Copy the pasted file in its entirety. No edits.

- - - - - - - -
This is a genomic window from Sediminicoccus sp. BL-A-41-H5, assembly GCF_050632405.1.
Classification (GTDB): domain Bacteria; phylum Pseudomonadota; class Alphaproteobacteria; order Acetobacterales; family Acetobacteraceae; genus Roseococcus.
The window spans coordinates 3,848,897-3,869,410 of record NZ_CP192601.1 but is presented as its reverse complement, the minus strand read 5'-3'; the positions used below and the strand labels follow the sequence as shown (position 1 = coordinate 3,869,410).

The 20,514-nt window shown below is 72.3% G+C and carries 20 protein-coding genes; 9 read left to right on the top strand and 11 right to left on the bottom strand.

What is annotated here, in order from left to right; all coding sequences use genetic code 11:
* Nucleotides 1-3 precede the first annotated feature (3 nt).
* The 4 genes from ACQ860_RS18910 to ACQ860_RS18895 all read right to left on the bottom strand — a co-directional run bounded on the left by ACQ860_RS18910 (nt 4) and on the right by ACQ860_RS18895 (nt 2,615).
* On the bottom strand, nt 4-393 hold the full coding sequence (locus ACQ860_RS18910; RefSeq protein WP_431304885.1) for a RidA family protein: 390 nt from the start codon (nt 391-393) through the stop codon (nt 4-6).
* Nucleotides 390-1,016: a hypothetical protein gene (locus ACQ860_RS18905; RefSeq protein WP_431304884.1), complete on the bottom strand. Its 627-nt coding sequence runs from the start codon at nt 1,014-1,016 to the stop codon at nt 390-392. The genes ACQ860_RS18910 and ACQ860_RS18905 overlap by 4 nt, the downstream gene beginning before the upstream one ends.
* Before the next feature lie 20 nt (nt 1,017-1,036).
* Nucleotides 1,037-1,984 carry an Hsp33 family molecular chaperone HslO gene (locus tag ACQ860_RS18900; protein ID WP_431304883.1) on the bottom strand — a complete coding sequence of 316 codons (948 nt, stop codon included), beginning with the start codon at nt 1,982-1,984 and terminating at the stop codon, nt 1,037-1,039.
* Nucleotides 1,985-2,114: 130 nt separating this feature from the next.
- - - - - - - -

This is a genomic window from Sediminicoccus sp. BL-A-41-H5, assembly GCF_050632405.1.
Classification (GTDB): domain Bacteria; phylum Pseudomonadota; class Alphaproteobacteria; order Acetobacterales; family Acetobacteraceae; genus Roseococcus.
The window spans coordinates 3,848,897-3,869,410 of record NZ_CP192601.1 but is presented as its reverse complement, the minus strand read 5'-3'; the positions used below and the strand labels follow the sequence as shown (position 1 = coordinate 3,869,410).

The 20,514-nt window shown below is 72.3% G+C and carries 20 protein-coding genes; 9 read left to right on the top strand and 11 right to left on the bottom strand.

What is annotated here, in order from left to right; all coding sequences use genetic code 11:
* Nucleotides 1-3 precede the first annotated feature (3 nt).
* The 4 genes from ACQ860_RS18910 to ACQ860_RS18895 all read right to left on the bottom strand — a co-directional run bounded on the left by ACQ860_RS18910 (nt 4) and on the right by ACQ860_RS18895 (nt 2,615).
* On the bottom strand, nt 4-393 hold the full coding sequence (locus ACQ860_RS18910; RefSeq protein WP_431304885.1) for a RidA family protein: 390 nt from the start codon (nt 391-393) through the stop codon (nt 4-6).
* Nucleotides 390-1,016: a hypothetical protein gene (locus ACQ860_RS18905; RefSeq protein WP_431304884.1), complete on the bottom strand. Its 627-nt coding sequence runs from the start codon at nt 1,014-1,016 to the stop codon at nt 390-392. The genes ACQ860_RS18910 and ACQ860_RS18905 overlap by 4 nt, the downstream gene beginning before the upstream one ends.
* Before the next feature lie 20 nt (nt 1,017-1,036).
* Nucleotides 1,037-1,984 carry an Hsp33 family molecular chaperone HslO gene (locus tag ACQ860_RS18900; protein ID WP_431304883.1) on the bottom strand — a complete coding sequence of 316 codons (948 nt, stop codon included), beginning with the start codon at nt 1,982-1,984 and terminating at the stop codon, nt 1,037-1,039.
* Nucleotides 1,985-2,114: 130 nt separating this feature from the next.